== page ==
© New Zealand Broadcasting School 2021

Protests calling for drug funding - a matter of life or death

Claudia Toxopeus
183219418 3980825005338895 8853039962085260518 n
People protesting for Pharmac funding  Lie Down for Life

Underfunded and inaccessible. That is the dim reality of Pharmac, New Zealand's medicine buying agency.

So, patients’ rights advocates are taking a stand– by lying down. 

“Lie Down for Life” is a nationwide day of action, petitioning the Government to increase Pharmac funding. 

Advocates say over the years successive governments have continued to severely underfund the entity, making Pharmac one of the most poorly-funded drug buying agencies in the OECD. 

Kiwis living with cancer, rare disorders, or chronic illnesses are missing out on lifesaving treatment.  

Vicky Devine is the Ōtautahi organiser, and for her, the movement sits close to home. 

Her daughter was born with a rare condition and relies on Government-funded medicine. 

She said many people were forced to crowdfund or move overseas to access lifesaving treatment. 

“It’s life or death for a lot of people.” 

A devastating situation Bella Powell, 17, knows all too well. 

She was told at age 15 she had just two years to live if her diseasecystic fibrosis, went untreated. 

However, thanks to a “miracle” drug called Trikafta, she beat the odds. But the lifesaving drug came at a cost - $469,000 a year. 

Powell has since been calling on the Government to subsidise the medicine, so the 500 Kiwis with Cystic Fibrosis could access it, without paying the hefty price tag. 

“It gives me so much hope that there is room for change in New Zealand. I love New Zealand; I love to live here. But it seems as though my Government doesn’t value my life and our lives as sick Kiwis.”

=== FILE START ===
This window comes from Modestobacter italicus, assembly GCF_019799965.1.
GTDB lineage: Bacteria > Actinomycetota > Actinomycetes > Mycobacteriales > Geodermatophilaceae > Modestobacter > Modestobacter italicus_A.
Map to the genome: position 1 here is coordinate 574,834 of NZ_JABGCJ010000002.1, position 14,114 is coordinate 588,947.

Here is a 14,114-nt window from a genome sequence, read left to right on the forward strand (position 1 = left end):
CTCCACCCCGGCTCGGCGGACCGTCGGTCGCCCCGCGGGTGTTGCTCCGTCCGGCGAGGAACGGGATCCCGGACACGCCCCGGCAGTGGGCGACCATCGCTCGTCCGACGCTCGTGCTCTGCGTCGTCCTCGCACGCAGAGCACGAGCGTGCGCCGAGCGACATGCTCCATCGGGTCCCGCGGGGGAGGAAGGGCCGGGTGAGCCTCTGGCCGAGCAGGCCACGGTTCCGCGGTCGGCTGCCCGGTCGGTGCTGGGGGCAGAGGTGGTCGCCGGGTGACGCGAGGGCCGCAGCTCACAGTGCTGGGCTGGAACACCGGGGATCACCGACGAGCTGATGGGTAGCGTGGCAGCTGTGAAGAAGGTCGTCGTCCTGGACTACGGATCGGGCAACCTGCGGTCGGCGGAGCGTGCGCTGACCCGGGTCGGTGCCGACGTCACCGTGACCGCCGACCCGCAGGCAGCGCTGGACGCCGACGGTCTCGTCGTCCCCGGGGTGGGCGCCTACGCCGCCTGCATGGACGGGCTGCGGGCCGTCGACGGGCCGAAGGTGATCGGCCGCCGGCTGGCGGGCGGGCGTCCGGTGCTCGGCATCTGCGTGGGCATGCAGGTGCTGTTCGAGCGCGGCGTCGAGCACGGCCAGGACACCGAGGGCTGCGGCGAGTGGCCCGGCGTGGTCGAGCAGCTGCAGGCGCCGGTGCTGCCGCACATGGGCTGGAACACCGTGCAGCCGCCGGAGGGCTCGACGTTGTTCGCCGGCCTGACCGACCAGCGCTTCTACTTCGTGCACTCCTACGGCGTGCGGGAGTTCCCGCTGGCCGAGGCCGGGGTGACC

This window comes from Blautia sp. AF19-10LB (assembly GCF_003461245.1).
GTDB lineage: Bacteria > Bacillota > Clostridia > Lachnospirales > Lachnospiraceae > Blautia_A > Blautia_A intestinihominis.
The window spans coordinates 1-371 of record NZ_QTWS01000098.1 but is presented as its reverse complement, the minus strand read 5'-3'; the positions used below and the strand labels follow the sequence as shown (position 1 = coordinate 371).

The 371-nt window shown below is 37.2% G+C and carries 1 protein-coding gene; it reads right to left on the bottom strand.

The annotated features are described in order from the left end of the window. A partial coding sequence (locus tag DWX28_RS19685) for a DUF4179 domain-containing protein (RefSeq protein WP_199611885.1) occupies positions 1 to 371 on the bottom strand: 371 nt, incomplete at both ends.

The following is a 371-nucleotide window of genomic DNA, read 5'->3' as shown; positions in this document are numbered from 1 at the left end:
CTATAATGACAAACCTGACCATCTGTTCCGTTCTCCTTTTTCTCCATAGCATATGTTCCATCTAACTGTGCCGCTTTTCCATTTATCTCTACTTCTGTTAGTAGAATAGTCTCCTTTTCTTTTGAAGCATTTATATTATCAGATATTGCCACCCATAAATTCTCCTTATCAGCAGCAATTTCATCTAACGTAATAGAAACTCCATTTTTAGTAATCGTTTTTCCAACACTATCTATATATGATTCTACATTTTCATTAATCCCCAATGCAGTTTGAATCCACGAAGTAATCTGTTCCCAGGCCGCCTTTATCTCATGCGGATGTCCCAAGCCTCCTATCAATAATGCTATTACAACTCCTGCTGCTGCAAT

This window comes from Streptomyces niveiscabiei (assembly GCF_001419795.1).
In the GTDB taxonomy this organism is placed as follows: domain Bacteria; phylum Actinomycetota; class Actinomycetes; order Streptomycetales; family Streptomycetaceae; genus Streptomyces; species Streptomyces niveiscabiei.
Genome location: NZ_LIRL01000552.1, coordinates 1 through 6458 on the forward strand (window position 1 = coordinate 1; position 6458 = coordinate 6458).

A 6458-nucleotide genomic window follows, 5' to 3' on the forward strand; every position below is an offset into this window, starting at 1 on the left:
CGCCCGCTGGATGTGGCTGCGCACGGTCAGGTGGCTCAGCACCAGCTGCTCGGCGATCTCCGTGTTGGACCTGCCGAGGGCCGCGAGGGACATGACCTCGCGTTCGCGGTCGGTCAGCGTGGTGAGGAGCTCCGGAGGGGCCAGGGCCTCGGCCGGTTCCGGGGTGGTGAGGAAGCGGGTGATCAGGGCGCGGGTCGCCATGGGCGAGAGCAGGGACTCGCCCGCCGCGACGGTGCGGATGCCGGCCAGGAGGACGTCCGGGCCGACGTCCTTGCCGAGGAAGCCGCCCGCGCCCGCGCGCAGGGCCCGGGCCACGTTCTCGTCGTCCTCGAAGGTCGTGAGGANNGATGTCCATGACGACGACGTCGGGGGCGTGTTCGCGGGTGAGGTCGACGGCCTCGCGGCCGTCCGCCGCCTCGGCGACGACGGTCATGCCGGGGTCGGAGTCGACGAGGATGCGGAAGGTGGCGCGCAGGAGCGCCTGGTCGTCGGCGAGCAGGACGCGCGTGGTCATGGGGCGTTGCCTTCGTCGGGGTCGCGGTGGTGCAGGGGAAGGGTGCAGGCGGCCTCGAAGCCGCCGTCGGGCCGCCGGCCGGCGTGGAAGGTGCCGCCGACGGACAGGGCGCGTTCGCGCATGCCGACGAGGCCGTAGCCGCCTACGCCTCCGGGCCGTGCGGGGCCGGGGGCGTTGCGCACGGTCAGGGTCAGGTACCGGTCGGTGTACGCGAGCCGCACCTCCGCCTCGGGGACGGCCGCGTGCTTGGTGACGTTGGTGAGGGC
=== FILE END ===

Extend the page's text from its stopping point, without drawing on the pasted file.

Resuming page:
Today, participators lay down in Cathedral Square at 12.30pm, coinciding with the presentation of a 100,000 strong petition to Parliament. 

Despite the rain, patients, advocates, and supporters rallied together and lay down on the job 

Those who could not lie brought chairs and held banners in support. 

Devine signed off the local event with a Karakia for those who lost their lives due to a lack of treatment. 

Eleven cities across New Zealand joined the movement, from Whangarei to Dunedin. 

Powell said there was power in voices.

“We can’t stay silent. We can’t lose hope.”

Patient Voice Aotearoa led the call to action. 

National co-ordinator Malcolm Mullholland said they simply wanted the Government to listen and take a reform of the agency seriously 

He emphasised the protest was not an attack of Pharmac, which played a vital role in New Zealand healthcare. 

Instead, action needed to stem from the Government. 

The petition, launched in early 2020, calls on the Government to double, then triple Pharmac's $1 billion budget, to bring New Zealand into line with the drug spends of other developed countries.  

In March, the Government announced a review into Pharmac, focusing on its performance and potential to improve health outcomes for all New Zealanders. 

Health minister Andrew Little said it was about making a good system better. 

“It is vitally important that the public have trust and confidence in the Pharmac model, including the way it considers new medicines, identifies and addresses safety concerns and the way it makes its decisions.” 

But for Powell and other Kiwis like her, time is of the essence.

“There is no plan B. This is the only way forward for me, and without this, I will die. I know that.” 

For now, patients and advocates alike will lie in wait for the Government to respond. 

You can sign the petition here.